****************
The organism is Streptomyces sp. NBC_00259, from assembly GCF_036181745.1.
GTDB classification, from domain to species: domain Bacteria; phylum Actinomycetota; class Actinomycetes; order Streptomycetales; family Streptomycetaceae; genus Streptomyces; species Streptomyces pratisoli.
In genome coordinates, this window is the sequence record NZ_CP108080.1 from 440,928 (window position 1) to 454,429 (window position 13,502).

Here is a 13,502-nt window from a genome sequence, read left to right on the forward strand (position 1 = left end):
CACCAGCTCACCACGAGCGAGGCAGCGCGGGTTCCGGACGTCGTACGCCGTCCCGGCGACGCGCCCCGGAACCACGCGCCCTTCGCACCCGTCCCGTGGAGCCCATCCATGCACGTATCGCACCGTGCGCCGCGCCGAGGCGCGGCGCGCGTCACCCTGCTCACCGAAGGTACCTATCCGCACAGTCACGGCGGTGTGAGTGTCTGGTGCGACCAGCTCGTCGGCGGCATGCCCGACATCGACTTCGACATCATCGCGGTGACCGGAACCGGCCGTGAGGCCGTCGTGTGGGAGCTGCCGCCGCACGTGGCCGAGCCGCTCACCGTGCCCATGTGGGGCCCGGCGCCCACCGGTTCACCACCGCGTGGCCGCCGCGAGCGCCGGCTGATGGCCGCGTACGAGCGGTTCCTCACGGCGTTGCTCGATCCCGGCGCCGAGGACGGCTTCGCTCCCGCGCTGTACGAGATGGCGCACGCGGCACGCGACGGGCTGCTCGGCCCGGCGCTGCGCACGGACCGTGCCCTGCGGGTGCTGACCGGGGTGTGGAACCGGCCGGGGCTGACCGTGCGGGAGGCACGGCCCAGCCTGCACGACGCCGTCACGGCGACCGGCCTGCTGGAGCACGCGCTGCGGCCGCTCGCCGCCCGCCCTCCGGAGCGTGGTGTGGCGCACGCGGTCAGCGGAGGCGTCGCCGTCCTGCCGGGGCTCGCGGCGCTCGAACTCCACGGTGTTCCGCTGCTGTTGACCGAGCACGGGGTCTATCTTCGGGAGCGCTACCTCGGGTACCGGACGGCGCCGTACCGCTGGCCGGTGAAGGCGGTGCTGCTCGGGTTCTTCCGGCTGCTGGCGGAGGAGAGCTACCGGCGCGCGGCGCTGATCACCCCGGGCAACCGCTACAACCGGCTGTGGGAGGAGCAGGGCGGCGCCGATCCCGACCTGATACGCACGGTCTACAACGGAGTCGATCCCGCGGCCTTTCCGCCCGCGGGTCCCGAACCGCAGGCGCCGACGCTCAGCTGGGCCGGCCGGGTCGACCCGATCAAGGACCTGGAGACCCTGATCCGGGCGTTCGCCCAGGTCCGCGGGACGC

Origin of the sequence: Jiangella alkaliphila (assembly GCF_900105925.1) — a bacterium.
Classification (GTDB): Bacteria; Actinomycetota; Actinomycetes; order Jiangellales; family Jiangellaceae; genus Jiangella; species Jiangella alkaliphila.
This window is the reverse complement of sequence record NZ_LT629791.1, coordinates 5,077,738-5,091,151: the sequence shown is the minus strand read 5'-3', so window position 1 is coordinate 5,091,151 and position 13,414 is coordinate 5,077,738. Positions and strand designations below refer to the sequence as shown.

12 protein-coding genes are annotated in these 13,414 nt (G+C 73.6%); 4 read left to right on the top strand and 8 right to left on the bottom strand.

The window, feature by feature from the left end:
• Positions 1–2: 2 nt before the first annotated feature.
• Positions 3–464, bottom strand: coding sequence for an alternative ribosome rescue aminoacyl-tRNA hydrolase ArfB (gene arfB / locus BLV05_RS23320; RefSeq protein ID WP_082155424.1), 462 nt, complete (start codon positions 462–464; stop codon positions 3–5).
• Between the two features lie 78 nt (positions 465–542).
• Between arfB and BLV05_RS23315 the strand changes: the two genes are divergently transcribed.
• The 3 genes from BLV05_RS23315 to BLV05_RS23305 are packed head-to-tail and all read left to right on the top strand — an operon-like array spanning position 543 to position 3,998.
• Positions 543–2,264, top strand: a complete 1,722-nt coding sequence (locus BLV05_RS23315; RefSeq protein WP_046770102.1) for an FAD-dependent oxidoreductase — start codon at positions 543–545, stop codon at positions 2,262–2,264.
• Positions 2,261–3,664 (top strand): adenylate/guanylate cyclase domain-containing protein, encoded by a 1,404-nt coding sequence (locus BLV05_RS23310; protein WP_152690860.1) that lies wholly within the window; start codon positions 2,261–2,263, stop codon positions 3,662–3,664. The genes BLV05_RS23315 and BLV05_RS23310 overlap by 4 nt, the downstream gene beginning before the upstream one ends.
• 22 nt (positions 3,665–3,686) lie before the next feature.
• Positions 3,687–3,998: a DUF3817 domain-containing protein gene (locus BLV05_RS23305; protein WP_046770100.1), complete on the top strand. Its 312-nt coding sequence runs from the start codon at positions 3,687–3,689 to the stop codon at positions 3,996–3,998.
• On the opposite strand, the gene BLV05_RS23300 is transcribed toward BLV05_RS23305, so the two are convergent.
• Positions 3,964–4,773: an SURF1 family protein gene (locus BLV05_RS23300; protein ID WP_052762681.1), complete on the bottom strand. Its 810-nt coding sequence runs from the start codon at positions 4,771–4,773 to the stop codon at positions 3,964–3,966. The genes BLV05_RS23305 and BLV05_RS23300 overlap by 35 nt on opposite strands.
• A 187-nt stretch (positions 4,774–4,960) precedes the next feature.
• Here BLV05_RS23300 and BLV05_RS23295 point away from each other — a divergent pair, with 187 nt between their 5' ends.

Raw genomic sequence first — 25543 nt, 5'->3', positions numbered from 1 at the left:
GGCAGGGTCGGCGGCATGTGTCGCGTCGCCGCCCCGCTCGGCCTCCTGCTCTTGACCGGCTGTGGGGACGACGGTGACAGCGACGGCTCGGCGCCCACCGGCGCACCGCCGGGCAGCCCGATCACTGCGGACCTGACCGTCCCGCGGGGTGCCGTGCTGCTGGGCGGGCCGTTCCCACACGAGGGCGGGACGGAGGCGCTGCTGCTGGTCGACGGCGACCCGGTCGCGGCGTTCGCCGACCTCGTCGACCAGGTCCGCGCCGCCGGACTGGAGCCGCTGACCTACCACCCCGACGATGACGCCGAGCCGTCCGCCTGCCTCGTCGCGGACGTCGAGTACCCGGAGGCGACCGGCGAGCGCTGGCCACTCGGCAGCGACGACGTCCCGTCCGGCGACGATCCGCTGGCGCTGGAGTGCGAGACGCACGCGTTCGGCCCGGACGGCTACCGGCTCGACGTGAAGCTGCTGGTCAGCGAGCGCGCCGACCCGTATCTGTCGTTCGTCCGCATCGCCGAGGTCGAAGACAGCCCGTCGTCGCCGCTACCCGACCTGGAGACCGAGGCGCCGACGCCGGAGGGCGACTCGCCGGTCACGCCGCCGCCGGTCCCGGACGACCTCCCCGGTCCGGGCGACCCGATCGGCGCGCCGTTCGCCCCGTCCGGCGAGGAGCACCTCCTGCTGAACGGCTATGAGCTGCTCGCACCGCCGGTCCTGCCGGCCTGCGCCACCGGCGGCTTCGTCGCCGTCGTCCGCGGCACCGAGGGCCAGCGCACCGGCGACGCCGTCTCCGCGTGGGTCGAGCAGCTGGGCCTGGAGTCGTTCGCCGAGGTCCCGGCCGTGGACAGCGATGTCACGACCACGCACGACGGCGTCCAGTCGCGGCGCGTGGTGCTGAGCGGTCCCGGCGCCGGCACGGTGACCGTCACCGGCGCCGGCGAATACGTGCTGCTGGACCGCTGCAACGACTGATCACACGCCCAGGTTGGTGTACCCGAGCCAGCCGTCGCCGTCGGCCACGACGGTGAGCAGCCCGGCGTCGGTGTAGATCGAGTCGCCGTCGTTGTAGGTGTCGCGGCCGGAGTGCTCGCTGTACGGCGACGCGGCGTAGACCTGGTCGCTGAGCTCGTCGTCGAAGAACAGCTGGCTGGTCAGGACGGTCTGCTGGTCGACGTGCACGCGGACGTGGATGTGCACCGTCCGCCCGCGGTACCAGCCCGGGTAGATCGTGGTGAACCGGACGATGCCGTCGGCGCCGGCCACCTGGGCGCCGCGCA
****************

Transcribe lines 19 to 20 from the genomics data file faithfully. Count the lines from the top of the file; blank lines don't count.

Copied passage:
• Positions 3,687–3,998: a DUF3817 domain-containing protein gene (locus BLV05_RS23305; protein WP_046770100.1), complete on the top strand. Its 312-nt coding sequence runs from the start codon at positions 3,687–3,689 to the stop codon at positions 3,996–3,998.
• On the opposite strand, the gene BLV05_RS23300 is transcribed toward BLV05_RS23305, so the two are convergent.